In such a fast-paced and ever-changing world, it's comforting to know that some things have remained the same. Unchanged by technology or convenience, certain items and the methods with which they are crafted connect us to the past. Takazawa Candle has been making exceptional traditional sumac candles by hand in Nanao, Ishikawa prefecture, Japan, using a process that has remained the same since 1892. This means that 130 years of culture and history go into every candle produced. Takazawa wishes to connect you to the tranquil mountains of Japan—a place where time crawls and the simple but powerful flicker of a candle's flame can transport you back in time. Anyone burning a Takazawa candle in 2021 is reliving the same experience as someone burning one in 1892.
Takazawa candles are unlike any other candles made today. Their unique plant-based waxes are created from the Japanese Sumac tree, rice bran, and rapeseeds. Most unique among these waxes is sumac wax. In sixteenth-century Japan, beeswax was not readily available. Soft and malleable sumac wax was an ideal substitute, and it continues to be used today by candle makers like Takazawa who use traditional materials in their products. Sumac wax produces a candle that is vegan, completely plant based, odorless, and free from any dyes or additives.
Takazawa Candle is based in the port city of Nanao, on the Noto peninsula, in the Ishikawa prefecture of central Japan. Protruding into the Sea of Japan, the Noto peninsula is approximately a six-hour drive from the hustle and bustle of Tokyo. A secluded paradise, it is known for its breathtaking coast and slow pace of life.
Takazawa makes each candle by hand in small batches. This painstaking process begins every day at 5:00 a.m. by melting wax over a natural fire made of local thinning wood. The uniquely hollow wicks, specifically designed to create a brighter and larger flame, are then hand rolled using a fibrous, traditionally handmade paper called washi. Unlike their cotton counterparts, these thick, hand-rolled washi wicks burn odorless, clean, and with very little flickering.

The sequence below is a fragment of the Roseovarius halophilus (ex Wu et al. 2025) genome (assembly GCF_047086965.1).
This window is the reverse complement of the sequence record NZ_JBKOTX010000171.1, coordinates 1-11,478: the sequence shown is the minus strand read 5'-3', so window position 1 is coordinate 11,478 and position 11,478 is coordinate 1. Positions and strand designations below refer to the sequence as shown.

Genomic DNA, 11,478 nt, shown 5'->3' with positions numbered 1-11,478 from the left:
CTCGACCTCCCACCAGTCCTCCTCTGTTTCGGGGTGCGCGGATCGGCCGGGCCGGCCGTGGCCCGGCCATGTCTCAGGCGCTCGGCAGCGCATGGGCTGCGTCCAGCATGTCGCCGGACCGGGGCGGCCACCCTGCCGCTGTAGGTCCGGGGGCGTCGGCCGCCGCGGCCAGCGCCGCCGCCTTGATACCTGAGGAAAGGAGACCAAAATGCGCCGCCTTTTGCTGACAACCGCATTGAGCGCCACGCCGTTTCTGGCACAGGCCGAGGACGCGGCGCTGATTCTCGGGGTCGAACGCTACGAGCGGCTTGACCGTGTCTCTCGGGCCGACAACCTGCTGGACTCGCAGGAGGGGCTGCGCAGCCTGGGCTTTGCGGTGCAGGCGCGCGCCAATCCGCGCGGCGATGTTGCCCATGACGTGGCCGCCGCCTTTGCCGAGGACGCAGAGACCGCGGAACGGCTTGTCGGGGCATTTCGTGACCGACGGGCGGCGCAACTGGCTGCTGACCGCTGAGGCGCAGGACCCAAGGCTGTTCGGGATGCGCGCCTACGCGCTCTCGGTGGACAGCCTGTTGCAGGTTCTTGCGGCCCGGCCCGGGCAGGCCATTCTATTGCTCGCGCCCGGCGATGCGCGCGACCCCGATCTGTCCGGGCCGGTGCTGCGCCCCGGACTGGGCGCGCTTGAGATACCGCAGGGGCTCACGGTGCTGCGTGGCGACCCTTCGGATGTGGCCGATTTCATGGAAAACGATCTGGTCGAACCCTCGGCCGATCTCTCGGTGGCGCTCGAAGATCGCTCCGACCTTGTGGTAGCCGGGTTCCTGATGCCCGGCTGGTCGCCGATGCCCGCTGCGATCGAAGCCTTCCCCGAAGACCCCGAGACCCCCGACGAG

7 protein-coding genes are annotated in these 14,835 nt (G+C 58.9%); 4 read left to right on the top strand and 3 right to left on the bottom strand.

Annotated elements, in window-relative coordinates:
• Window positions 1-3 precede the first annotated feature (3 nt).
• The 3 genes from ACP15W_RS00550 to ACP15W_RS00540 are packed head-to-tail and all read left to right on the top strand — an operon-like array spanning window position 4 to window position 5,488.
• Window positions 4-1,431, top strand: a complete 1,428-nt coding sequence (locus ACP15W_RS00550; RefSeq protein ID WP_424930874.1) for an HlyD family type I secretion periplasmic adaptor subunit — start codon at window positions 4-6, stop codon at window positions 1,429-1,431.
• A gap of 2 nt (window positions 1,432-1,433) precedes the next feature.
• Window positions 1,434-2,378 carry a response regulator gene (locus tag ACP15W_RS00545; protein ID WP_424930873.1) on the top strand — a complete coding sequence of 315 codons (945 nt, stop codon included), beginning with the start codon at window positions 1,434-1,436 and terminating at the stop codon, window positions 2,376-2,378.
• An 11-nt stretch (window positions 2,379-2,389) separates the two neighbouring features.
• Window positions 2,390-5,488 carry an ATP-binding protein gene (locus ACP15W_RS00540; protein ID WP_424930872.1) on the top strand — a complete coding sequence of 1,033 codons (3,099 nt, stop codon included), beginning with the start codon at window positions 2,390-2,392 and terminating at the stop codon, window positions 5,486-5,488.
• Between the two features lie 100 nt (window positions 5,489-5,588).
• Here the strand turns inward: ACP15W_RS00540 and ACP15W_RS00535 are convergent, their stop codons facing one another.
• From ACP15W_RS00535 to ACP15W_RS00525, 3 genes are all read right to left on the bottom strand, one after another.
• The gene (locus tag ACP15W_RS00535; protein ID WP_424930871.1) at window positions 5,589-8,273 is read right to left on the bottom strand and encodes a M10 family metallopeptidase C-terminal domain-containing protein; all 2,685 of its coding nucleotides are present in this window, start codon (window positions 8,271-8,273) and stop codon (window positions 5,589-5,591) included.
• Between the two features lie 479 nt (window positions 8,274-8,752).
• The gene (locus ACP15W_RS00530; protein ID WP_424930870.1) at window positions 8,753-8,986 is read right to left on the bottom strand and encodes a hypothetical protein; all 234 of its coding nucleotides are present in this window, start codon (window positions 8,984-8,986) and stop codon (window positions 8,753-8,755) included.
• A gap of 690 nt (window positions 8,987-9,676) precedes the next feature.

After the wicks are placed into a metal or wooden mold, wax is then poured over and left to set. Each candle is then removed from its respective mold and is finished by hand with a carving knife. Every candle produced by Takazawa receives a level of attention and detail that only a 130-year-old company can achieve. They are truly works of art.
Sumac wax—Sumac wax is a natural vegetable “wax” derived from the fruit of several varieties of the Sumac tree, which is common in many areas of Japan and China. The resulting wax is pale in color, odorless, and has a low burning point. By the sixteenth century, sumac wax would become the standard material for candle making in Japan.
Rapeseed wax—This vegetable-based wax is made by extracting the oil of rapeseeds. The resulting oil is then hydrogenated into a solid wax. Rapeseed oil is sustainable, slow burning, and odorless.
Rice bran wax is a vegetable-based wax created by extracting oils from the husks of rice grains. The wax has a high burning point and is often used as a thickening agent, among many other uses. Rice bran wax is sustainable, vegan, and odorless.
Washi paper is traditional paper made exclusively by hand in Japan for centuries. A strong, fibrous paper, washi is used for everything from candles to tape.
There is something to be said about dedicating one's life to a craft that has been passed down through generations. Therein exists a prideful connection between craftsman and product that can only be forged with time and appreciation. We at Boston General Store truly appreciate the culture and history of these unique, traditional candles and are proud to share these items with you.
View our selection of Takazawa candles and accessories here.